• To derive and visualize risk networks including the weight given to the risks and their links in between them.
    • To present risk networks with their respective arguments concerning risk perceptions.
    • To compare risk perception networks and to figure out crucial similarities and differences

      Perspective 3 – Ethics

      Lecturer Ivo Wallimann-Helmer

      In this perspective, students will learn to conduct an ethical case analysis in Guttannen using the case assessment grid developed be the UniFR_ESH Institute employing a principlist approach to ethical analysis and evaluation.


      Learning objectives

        • Know how principlism as an ethical tool works for ethical case assessment Be familiar with the ethical conflicts and challenges involved in the case study Guttannen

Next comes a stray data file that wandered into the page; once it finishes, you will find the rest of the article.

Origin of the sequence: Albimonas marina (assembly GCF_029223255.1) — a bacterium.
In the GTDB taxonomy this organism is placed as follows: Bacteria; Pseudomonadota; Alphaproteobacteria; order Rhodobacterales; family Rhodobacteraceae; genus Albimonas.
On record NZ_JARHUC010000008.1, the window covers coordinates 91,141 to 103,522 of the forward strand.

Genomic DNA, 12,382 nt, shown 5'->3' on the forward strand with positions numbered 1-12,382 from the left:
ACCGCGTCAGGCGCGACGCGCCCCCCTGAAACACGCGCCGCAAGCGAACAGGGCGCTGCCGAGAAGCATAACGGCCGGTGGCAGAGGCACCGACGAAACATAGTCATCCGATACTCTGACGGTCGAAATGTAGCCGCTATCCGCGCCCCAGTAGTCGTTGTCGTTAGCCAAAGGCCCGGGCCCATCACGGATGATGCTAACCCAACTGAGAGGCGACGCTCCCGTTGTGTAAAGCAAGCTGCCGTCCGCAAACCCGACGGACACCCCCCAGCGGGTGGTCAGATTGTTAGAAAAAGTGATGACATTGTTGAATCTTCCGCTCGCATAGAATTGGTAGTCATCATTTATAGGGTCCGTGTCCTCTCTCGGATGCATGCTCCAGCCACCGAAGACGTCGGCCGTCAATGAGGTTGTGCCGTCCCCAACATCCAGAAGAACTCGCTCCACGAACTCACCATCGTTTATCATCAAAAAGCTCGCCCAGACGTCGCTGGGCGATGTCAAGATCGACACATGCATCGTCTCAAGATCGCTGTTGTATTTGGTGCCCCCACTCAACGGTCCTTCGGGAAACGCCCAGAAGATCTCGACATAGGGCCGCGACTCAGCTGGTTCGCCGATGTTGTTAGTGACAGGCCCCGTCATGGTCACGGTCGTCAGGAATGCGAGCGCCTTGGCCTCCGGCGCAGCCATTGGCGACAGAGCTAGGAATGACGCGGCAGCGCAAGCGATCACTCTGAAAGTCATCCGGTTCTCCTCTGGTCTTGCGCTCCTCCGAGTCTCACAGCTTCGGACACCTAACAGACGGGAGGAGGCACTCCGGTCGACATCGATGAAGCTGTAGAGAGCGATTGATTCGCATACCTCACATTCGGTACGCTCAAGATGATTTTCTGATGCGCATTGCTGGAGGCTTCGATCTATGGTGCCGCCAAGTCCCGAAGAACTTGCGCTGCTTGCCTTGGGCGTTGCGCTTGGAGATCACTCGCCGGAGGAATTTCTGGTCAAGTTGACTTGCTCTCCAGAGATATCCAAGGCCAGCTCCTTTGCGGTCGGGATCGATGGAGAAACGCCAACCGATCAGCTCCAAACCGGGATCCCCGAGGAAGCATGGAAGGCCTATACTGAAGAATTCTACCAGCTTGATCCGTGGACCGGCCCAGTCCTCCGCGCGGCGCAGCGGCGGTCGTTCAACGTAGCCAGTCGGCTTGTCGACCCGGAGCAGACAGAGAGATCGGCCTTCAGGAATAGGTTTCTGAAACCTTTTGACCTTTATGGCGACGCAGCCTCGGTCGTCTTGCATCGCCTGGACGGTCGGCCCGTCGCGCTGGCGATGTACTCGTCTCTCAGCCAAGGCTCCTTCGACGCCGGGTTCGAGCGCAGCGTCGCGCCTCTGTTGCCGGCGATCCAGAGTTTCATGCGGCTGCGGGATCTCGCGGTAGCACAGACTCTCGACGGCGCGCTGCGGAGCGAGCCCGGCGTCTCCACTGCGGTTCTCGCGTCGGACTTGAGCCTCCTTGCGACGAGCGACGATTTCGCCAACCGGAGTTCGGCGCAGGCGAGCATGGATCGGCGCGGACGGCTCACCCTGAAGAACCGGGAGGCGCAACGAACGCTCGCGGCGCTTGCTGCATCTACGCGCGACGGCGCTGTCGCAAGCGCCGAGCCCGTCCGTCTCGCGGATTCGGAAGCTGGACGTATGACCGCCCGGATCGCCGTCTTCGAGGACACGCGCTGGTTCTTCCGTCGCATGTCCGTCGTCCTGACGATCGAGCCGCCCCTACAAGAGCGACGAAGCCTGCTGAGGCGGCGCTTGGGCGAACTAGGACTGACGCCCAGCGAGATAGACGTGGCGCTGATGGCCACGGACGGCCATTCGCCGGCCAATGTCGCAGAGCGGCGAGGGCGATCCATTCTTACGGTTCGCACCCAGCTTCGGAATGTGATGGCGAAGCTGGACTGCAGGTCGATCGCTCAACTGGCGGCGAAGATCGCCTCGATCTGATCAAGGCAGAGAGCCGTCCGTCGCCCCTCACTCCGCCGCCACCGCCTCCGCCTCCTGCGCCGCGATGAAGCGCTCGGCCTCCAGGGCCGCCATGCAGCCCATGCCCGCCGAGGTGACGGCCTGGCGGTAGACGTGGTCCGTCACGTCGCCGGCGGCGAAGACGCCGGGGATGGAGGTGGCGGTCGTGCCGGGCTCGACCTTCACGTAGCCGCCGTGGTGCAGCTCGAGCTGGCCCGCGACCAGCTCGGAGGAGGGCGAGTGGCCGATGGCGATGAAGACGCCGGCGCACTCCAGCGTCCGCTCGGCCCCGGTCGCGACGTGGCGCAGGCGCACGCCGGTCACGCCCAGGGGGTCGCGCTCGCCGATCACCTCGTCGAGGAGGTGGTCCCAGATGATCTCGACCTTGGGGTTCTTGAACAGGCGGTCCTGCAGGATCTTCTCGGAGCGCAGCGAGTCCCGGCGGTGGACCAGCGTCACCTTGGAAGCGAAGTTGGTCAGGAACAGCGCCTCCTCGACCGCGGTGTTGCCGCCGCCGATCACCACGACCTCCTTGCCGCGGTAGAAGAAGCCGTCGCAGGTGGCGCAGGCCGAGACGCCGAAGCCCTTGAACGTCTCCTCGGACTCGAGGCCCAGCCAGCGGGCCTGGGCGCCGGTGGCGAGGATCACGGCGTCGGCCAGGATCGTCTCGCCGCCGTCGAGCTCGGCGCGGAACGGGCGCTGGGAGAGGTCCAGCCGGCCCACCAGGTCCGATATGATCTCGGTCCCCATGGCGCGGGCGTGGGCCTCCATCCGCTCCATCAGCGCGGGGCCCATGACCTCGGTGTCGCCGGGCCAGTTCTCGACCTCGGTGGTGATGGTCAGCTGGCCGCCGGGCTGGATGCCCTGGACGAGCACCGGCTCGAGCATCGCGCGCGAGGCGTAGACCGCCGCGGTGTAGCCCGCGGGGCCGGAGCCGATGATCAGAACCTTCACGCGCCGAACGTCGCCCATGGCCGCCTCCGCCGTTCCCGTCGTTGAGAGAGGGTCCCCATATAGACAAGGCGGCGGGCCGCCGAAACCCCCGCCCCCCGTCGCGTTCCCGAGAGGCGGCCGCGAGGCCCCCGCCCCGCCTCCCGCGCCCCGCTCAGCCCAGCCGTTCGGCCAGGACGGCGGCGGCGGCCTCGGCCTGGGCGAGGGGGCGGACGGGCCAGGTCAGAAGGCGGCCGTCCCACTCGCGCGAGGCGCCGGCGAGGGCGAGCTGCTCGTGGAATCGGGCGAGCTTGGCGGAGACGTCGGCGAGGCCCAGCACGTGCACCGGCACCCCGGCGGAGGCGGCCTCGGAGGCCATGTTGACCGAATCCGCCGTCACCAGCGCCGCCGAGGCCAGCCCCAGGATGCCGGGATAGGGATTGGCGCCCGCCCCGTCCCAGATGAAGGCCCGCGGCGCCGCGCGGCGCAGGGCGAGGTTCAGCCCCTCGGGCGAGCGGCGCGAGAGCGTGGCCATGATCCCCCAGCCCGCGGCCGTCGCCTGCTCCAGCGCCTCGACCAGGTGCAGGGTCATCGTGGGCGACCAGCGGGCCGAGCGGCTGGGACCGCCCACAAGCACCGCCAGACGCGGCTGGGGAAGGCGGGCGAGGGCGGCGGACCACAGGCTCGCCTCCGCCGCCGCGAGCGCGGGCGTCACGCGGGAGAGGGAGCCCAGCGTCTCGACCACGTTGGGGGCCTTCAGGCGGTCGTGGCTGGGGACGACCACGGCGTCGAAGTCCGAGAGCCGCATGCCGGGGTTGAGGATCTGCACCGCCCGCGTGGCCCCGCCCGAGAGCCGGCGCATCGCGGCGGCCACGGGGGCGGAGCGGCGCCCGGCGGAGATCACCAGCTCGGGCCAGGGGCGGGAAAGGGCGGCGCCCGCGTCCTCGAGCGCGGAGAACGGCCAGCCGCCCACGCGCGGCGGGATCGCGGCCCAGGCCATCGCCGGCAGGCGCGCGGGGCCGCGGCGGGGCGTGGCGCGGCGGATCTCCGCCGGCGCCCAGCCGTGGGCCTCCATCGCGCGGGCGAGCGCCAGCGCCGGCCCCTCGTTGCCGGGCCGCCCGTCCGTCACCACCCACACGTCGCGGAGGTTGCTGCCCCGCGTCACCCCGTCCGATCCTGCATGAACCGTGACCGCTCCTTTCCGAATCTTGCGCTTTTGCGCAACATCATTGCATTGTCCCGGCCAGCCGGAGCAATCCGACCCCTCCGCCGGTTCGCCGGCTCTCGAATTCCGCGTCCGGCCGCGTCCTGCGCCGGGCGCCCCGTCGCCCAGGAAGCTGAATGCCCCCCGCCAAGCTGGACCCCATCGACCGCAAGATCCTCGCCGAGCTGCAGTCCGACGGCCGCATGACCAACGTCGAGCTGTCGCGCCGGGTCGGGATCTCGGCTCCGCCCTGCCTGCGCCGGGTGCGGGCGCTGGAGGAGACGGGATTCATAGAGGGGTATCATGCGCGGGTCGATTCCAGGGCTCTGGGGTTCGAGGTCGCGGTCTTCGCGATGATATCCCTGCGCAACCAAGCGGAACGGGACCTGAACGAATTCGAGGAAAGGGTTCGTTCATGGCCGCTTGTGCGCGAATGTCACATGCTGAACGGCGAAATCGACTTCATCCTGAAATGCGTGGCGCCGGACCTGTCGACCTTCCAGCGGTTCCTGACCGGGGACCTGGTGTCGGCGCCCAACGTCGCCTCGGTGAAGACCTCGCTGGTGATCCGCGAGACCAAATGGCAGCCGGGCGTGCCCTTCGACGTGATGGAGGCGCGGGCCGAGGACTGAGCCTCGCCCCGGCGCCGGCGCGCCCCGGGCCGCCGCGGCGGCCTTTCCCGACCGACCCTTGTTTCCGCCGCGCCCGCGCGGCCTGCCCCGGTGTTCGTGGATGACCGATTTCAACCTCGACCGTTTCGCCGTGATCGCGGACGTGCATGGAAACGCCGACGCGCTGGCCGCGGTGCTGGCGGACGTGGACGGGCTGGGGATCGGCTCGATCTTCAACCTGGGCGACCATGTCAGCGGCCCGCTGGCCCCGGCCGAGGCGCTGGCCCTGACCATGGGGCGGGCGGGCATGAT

• To understand how different circumstances and risks can lead to various ethical questions and concerns.


        Students’ Synthesis

        Using a set of integrative questions as a guideline, students work again in groups to synthesize the work across all perspectives of the cases.

        Lecturers’ Synthesis

        Lecturers reflect on the work produced, the methods employed, the learning experiences, the challenges, etc. in relation to JKP.


        The students will follow up on the ‘lecturers’ synthesis’